I want to print retain count of NSString in AppDelegate class in didFinishLaunchingWithOptions method

NSString *str = [[NSString alloc] init];
NSLog(@"str retain count %d",[str retainCount]);

but it always gives -1 instead of +1....why ???

  • you would never create an string this way. why do you do it?
    – AlexWien
    Commented Mar 6, 2013 at 8:51
  • The first rule of using retainCount, never trust them Commented Mar 6, 2013 at 8:54
  • whentouseretaincount.com
    – Bryan Chen
    Commented Mar 6, 2013 at 9:00

3 Answers 3


NSUIntegerMax means the returned object is immortal. This used to be in the docs, but has since been removed (because -retainCount is very discouraged).

In MRC, some people would actually override -retainCount to prevent their singletons from ever being deallocated.

In this case, it is a logical optimization for [[NSString alloc] init] to return a constant/immortal, rather than creating an empty string for each request. Of course, you should not rely on this detail/behavior in your program.

  • Please suggest me, how my answer is incorrect. I got downvote without any reason.. Commented Mar 6, 2013 at 9:06
  • @AnoopVaidya i did not downvote your answer. if i had to guess: the first two sentences aren't very clear, and that's all there was to your original answer (IIRC). and yeah - i really dislike downvotes without explanations :\
    – justin
    Commented Mar 6, 2013 at 9:11

Apple docs say:

Special Considerations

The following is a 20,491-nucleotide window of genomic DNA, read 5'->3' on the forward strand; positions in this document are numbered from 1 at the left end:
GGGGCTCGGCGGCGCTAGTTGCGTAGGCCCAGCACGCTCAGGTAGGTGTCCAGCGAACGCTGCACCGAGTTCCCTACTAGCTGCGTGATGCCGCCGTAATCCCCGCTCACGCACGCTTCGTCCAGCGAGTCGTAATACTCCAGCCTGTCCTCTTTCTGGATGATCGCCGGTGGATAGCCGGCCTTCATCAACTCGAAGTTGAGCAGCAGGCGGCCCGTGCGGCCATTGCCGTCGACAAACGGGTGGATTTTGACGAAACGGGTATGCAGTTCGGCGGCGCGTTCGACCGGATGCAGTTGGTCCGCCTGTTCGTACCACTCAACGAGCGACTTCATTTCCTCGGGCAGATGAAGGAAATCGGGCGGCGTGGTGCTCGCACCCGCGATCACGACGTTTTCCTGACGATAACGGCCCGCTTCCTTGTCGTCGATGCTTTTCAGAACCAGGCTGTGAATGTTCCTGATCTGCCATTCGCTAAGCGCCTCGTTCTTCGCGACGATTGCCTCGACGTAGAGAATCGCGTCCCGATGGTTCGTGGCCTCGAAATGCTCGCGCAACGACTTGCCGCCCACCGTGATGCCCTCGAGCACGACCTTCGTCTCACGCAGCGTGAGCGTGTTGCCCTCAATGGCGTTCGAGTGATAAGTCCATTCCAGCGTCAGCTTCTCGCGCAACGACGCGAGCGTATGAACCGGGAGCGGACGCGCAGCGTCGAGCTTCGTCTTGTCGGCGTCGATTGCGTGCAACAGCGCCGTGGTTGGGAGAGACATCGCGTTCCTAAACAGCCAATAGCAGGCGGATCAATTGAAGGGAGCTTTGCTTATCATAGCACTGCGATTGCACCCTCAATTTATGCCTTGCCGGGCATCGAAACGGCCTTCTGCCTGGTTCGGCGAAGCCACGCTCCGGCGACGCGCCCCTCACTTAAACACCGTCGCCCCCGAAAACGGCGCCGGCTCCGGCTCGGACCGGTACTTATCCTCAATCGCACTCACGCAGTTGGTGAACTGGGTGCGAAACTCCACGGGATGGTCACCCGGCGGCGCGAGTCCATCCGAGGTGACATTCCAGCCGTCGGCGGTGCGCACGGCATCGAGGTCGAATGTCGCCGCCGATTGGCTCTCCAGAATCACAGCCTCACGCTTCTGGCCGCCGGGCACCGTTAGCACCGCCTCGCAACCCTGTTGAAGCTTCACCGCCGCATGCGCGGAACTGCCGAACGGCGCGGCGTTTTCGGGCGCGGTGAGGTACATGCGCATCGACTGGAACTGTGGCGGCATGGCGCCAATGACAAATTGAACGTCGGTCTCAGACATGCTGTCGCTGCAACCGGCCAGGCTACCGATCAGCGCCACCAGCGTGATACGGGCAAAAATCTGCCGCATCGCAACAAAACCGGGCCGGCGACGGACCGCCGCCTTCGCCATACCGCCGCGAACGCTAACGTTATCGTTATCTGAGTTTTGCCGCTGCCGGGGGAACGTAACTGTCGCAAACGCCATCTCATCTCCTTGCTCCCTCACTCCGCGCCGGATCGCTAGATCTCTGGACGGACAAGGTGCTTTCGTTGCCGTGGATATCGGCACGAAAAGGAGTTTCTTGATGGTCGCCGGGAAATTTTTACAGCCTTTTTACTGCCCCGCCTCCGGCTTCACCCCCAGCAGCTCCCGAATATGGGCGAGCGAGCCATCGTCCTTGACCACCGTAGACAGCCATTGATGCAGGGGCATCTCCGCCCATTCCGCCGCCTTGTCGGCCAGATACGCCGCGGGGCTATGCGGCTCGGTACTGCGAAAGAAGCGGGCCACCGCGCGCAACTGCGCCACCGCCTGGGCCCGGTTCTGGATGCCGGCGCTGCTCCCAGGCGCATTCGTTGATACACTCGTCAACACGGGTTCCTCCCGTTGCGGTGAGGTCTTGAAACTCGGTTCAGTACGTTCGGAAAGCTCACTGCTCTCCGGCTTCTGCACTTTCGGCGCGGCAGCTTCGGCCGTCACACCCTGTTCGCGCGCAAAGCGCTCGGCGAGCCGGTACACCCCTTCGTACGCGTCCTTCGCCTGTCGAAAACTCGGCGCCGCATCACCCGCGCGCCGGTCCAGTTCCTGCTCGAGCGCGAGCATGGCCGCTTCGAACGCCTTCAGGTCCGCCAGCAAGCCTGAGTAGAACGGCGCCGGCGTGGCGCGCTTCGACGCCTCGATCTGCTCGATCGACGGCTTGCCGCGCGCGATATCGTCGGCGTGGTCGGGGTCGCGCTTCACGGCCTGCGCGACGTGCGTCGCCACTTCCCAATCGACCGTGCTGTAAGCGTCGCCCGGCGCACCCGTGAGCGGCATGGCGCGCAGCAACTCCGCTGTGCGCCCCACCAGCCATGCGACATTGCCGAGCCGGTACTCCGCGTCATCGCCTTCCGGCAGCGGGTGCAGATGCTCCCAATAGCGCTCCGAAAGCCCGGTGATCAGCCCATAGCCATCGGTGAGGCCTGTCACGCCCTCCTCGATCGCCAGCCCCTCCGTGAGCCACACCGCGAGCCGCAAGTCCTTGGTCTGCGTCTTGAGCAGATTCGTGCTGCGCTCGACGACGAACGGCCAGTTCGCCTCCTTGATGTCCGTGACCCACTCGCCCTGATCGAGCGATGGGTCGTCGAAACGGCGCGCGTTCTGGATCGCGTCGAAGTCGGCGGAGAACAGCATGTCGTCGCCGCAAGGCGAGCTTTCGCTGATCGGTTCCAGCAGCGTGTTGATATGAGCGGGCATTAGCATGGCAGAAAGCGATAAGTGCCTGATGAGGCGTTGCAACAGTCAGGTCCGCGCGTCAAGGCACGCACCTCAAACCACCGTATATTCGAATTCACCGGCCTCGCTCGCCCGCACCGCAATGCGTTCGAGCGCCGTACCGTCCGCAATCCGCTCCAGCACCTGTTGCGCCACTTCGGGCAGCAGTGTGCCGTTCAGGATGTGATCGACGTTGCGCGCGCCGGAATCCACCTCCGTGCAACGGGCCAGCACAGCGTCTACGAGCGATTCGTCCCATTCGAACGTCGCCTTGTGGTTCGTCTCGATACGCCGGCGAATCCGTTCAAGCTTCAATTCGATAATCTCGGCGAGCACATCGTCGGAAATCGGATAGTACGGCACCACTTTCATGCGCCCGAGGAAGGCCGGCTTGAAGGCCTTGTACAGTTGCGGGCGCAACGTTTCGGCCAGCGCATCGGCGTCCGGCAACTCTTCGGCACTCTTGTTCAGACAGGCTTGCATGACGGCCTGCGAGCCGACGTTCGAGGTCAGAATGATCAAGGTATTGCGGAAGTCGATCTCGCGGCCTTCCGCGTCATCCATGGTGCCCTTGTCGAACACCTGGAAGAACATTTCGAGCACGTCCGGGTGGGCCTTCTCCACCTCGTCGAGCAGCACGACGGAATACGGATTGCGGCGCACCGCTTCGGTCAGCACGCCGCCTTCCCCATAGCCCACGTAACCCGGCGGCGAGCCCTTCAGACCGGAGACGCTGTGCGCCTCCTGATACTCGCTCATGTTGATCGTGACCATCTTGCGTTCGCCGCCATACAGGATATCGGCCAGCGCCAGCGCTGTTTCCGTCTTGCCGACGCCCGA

This method is of no value in debugging memory management issues. Because any number of framework objects may have retained an object in order to hold references to it, while at the same time autorelease pools may be holding any number of deferred releases on an object, it is very unlikely that you can get useful information from this method.

So you shouldn't count on its correctness.

Also, -1 is actually largest unsigned integer, not negative value. Retain count returns NSUInteger, so you should use %u instead of %d.


Generally you should no longer use the -retainCount method, as pointed out by others' answers. The reason is, a lot of retain/release work is done inside the NSString class depending on how you create it. When you create an NSString you could actually be creating one of many NSString subclasses (the id return type of the initialisers is not specific).

All NSConstantStrings (those created by @"") are not releasable - they exist for the duration of the program (as specified by both gcc and clang). Thus, Apple have arbitrarily set its retainCount to be the highest possible unsigned integer (or -1 if it is read as signed, as it is here) because it makes no sense for a constant object, alive for the duration of the program, to have a retain count.

When you create an empty string in the way you have, it is likely Apple just automatically point you to the constant @"" in memory as it takes up less space at runtime. As your object is now an NSConstantString, it is implemented to return a retain count of -1.

EDIT: Incidentally, as NSConstantString is a subclass of NSString it must implement the methods that NSString implements, including -retainCount. This is why you can actually call the -retainCount method on a constant string object (and why Apple make it return a special value). This inheritance relationship can be found near the bottom of the NSString.h header.

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